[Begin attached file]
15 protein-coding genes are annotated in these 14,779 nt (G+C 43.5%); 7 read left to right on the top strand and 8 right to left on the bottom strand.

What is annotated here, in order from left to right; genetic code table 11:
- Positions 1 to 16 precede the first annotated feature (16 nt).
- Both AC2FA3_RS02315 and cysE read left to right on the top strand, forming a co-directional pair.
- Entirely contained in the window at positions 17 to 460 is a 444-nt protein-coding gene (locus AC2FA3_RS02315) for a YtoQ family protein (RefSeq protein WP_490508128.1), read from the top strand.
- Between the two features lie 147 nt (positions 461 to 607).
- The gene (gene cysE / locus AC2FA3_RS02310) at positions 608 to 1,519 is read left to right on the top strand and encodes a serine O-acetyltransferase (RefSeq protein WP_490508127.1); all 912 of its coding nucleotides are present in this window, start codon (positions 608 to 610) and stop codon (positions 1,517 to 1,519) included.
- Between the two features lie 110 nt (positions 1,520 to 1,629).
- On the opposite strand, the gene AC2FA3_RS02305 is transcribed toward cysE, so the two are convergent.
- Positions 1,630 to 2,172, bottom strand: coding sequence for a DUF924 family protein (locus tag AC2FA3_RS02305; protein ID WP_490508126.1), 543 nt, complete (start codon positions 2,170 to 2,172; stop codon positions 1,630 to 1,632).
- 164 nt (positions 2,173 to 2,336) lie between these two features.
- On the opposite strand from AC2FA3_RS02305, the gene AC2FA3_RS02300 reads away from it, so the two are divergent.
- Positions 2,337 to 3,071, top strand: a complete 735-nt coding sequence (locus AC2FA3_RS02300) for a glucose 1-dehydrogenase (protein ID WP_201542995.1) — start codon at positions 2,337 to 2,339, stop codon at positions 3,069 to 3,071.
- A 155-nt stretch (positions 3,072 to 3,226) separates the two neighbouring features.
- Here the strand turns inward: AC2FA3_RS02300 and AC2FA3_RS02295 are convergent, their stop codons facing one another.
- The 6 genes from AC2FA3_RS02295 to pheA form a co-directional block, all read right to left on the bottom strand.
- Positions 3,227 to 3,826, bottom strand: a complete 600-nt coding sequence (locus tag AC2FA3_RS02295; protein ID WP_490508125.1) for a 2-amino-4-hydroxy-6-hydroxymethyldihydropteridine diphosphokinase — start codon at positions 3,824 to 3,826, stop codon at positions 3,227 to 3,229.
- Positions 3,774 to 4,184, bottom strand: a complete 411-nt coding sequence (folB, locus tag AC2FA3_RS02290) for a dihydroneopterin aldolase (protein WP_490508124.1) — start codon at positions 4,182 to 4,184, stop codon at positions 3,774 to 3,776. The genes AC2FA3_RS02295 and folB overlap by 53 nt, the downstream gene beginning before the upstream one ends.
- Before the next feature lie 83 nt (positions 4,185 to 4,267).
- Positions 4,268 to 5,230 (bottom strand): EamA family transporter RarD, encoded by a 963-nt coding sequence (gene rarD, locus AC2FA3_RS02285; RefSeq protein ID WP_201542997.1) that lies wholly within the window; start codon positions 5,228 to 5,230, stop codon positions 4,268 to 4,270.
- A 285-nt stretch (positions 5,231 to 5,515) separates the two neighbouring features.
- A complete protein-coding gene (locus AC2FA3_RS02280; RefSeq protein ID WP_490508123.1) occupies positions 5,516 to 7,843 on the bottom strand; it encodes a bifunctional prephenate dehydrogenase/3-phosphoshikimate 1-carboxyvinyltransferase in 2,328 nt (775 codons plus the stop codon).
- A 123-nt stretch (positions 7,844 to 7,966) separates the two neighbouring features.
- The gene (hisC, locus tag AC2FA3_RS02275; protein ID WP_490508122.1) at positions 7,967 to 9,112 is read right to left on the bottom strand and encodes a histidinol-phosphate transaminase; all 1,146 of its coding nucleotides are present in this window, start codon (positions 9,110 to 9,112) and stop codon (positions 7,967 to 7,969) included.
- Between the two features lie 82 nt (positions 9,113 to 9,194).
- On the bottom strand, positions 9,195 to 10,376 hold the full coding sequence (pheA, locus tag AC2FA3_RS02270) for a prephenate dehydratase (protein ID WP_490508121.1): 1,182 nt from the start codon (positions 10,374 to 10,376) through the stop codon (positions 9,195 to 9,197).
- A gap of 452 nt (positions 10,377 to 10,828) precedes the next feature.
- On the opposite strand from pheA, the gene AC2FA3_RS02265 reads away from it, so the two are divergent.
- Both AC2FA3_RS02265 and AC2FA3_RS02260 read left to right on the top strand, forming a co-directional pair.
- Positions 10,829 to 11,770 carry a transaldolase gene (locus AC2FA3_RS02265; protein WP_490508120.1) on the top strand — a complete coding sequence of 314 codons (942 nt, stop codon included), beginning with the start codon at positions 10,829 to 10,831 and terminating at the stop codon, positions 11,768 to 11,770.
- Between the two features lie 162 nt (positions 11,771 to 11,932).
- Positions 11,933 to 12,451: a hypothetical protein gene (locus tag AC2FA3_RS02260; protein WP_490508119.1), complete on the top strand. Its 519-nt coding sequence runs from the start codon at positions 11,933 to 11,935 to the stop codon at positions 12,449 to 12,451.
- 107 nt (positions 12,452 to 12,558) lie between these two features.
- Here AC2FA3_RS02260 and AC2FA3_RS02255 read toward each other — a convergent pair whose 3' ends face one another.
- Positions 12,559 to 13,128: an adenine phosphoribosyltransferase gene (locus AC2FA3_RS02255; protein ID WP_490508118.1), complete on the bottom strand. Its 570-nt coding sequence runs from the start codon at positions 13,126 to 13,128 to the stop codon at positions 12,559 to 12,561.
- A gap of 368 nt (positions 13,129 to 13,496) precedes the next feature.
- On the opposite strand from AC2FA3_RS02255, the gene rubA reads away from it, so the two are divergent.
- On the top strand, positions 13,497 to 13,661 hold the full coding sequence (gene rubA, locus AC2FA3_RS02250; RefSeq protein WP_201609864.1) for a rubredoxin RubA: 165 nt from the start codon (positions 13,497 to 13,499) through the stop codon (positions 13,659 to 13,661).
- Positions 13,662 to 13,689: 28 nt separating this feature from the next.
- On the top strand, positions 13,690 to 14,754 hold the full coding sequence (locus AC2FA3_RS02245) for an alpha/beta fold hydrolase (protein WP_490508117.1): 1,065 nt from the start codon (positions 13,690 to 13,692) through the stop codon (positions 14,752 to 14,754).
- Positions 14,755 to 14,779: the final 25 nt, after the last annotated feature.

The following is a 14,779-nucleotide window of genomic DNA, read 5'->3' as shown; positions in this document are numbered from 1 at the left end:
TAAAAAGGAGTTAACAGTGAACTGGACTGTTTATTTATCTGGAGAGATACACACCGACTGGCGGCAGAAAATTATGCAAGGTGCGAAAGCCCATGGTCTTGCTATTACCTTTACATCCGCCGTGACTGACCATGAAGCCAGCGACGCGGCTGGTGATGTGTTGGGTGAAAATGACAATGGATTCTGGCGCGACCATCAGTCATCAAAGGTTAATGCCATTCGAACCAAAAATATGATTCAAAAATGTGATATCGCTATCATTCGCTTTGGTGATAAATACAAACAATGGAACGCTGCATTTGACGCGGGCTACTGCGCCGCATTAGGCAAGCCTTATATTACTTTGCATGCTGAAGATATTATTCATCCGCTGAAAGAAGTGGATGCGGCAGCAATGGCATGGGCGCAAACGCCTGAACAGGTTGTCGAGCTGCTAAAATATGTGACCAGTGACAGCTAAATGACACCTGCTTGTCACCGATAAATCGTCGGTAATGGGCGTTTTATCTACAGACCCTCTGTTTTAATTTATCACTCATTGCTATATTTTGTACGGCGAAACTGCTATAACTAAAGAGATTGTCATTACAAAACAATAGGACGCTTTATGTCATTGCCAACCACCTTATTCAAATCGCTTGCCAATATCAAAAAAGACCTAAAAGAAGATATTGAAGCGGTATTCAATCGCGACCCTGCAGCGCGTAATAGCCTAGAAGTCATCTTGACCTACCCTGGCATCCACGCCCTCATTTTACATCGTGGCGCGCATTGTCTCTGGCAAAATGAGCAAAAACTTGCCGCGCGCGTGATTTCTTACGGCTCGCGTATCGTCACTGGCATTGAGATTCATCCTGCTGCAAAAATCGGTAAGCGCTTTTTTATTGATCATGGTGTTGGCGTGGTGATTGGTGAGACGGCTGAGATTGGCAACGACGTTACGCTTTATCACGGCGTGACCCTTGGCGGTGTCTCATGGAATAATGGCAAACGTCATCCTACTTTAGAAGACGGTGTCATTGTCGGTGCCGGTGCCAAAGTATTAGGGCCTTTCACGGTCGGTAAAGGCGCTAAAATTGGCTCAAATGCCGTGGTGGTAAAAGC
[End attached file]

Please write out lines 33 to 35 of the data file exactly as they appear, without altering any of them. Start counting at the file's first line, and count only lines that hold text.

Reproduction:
- 107 nt (positions 12,452 to 12,558) lie between these two features.
- Here AC2FA3_RS02260 and AC2FA3_RS02255 read toward each other — a convergent pair whose 3' ends face one another.
- Positions 12,559 to 13,128: an adenine phosphoribosyltransferase gene (locus AC2FA3_RS02255; protein ID WP_490508118.1), complete on the bottom strand. Its 570-nt coding sequence runs from the start codon at positions 13,126 to 13,128 to the stop codon at positions 12,559 to 12,561.